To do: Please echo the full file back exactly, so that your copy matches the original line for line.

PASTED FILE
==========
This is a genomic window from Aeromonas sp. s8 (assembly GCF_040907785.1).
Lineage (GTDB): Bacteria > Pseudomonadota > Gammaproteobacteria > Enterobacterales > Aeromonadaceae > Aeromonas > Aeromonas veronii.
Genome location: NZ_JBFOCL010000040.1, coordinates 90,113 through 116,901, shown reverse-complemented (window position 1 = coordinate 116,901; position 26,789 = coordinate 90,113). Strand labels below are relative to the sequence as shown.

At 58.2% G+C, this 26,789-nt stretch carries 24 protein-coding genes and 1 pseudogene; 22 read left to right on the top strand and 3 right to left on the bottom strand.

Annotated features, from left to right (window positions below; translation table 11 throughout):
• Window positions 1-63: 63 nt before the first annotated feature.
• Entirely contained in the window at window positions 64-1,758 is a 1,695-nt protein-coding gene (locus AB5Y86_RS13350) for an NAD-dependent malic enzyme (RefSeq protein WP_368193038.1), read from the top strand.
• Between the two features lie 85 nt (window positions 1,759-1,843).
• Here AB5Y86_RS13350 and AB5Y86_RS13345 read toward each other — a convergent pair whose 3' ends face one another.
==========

This is a genomic window from Aeromonas sp. s8 (assembly GCF_040907785.1).
Lineage (GTDB): Bacteria > Pseudomonadota > Gammaproteobacteria > Enterobacterales > Aeromonadaceae > Aeromonas > Aeromonas veronii.
Genome location: NZ_JBFOCL010000040.1, coordinates 90,113 through 116,901, shown reverse-complemented (window position 1 = coordinate 116,901; position 26,789 = coordinate 90,113). Strand labels below are relative to the sequence as shown.

At 58.2% G+C, this 26,789-nt stretch carries 24 protein-coding genes and 1 pseudogene; 22 read left to right on the top strand and 3 right to left on the bottom strand.

Annotated features, from left to right (window positions below; translation table 11 throughout):
• Window positions 1-63: 63 nt before the first annotated feature.
• Entirely contained in the window at window positions 64-1,758 is a 1,695-nt protein-coding gene (locus AB5Y86_RS13350) for an NAD-dependent malic enzyme (RefSeq protein WP_368193038.1), read from the top strand.
• Between the two features lie 85 nt (window positions 1,759-1,843).
• Here AB5Y86_RS13350 and AB5Y86_RS13345 read toward each other — a convergent pair whose 3' ends face one another.